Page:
Paris: the 4th full day (Wed. Jan. 6, 2010)

It’s been a while since I’ve blogged about my time in Europe this winter so let me get back to that now. I found our first day, the second day, and the third day in Paris in case you’re wondering what led up to this experience:

Apparently sales in Paris go from Jan. 6 to Jan. 9. Since we like to shop during sales we got fairly lucky that we happened to be in Paris for one of these three days.

We started off in Rue d’alessia (alesia subway station). This area is supposed to have discounts on last season’s fashion lines. We found it fairly boring – the stores were small and plain mostly. My wife was looking at fur coats and there were plenty around but even with the sales they were pretty expensive. Also, I don’t really like fur coats in general so I wasn’t too enthusiastic.

We stopped for lunch at an Italian place that was good. We then went to the smaller Galleries Lafayette where we each got a pair of boots.

We had a little cultural conflict on the subway which was getting quite crowded. We were sitting on these folding seats and some guy asked me to “wake up.” I didn’t know what he was talking about until he changed that to “stand up.” Apparently the folding seats are not supposed to be used when it’s crowded. This guy was much less friendly than most Parisians.

I remember him asking if I spoke French in kind of an elitist I speak English but you don’t speak French kind of way. I thought about talking to him in Korean and English – not that my Korean is impressive but it has to better than this guy’s English. Of course speaking more than one language doesn’t make you a good person so I decided not to bother.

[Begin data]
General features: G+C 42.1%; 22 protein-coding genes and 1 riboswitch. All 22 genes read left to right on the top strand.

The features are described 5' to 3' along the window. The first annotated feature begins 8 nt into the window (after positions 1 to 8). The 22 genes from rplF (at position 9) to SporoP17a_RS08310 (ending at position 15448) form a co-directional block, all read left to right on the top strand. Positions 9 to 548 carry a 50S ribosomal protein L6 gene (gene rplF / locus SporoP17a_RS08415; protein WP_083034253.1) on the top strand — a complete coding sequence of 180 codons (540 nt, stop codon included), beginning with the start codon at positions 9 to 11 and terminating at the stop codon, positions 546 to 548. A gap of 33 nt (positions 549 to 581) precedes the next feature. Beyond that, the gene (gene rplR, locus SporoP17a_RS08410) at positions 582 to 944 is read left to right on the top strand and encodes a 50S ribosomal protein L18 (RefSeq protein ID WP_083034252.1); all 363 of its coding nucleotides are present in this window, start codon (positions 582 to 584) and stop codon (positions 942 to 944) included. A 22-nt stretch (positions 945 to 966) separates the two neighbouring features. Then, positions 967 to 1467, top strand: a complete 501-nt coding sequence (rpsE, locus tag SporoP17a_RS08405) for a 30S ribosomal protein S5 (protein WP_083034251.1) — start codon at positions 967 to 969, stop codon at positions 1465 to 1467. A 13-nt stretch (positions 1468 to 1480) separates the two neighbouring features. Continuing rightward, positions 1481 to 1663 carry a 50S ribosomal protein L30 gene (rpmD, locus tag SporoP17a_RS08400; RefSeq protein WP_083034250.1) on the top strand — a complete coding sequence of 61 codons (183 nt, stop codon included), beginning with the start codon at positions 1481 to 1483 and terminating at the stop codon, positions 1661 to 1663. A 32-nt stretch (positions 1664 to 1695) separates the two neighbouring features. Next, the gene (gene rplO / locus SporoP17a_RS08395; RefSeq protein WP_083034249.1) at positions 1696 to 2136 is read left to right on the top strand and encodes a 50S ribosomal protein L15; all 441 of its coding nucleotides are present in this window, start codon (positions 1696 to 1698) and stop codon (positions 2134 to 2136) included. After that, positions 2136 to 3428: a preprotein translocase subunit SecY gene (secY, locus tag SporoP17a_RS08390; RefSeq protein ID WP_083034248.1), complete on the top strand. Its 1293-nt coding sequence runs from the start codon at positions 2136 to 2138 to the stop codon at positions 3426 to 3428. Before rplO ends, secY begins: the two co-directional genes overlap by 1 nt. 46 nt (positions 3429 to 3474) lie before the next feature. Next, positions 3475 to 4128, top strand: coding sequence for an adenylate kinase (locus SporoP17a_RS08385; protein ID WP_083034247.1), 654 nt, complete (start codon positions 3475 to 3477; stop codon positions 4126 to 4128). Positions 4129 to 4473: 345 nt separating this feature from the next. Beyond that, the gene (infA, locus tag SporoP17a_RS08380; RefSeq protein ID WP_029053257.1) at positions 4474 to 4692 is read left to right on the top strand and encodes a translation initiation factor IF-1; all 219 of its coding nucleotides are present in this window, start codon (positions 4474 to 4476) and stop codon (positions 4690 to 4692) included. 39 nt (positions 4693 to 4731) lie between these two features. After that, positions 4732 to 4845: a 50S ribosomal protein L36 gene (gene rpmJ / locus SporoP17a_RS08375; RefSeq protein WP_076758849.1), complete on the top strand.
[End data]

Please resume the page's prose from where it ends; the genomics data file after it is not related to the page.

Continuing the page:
There was also a more friendly woman telling us that it was OK to remain seated but I had to prove a point so I stood up with all my shopping bags and suddenly there was less room than before for the guy who wanted us to stand (and the nice woman). My wife was a bit smarter and remained seated. As my bags were bumping into the guy I asked him if this was better. He said yes.

Then the subway lurched and I stepped on the nice woman’s foot. I’m an idiot.

We went to Sacre Cour next. I wasn’t nearly as impressed as I was with Notre Dame – it just didn’t have the same kind of feel for me. It was still quite beautiful of course and I’m glad I saw it. On the way out I gave the sneakers I thought I no longer needed (thanks to the new boots) to a beggar getting kicked off the steps of Sacre Cour. The boots would later start hurting my feet – I got blisters on each big toe, but at least I can’t think that I need the sneakers more than their new owner.

Next to (and behind) Sacre Cour is a very pretty area full of restaurants (many quite reasonable), souvenir stores, stone streets, a fancy art gallery with Dalis, Chagalls, and Picassos, etc. We walked around there for a bit and then we passed a crepeteria and realized that we had yet to have a crepe in France – an oversight we corrected that night. The dinner crepe was fine but the desert one I did not like at all. Anyway, the place had a nice feel – good music including a song “Hallelujah” that my wife loves (Tom White played it on our NCL cruise to Bermuda). If you go, you might want to bring a picture to stick on the ceiling along with the cash and notes and pics already up there.

We ended the night, as usual, with a walk around the Louvre.

There are some pictures here and I plan to post some more pics of Paris in the next day or two.

Filed Under: Vacation experiences

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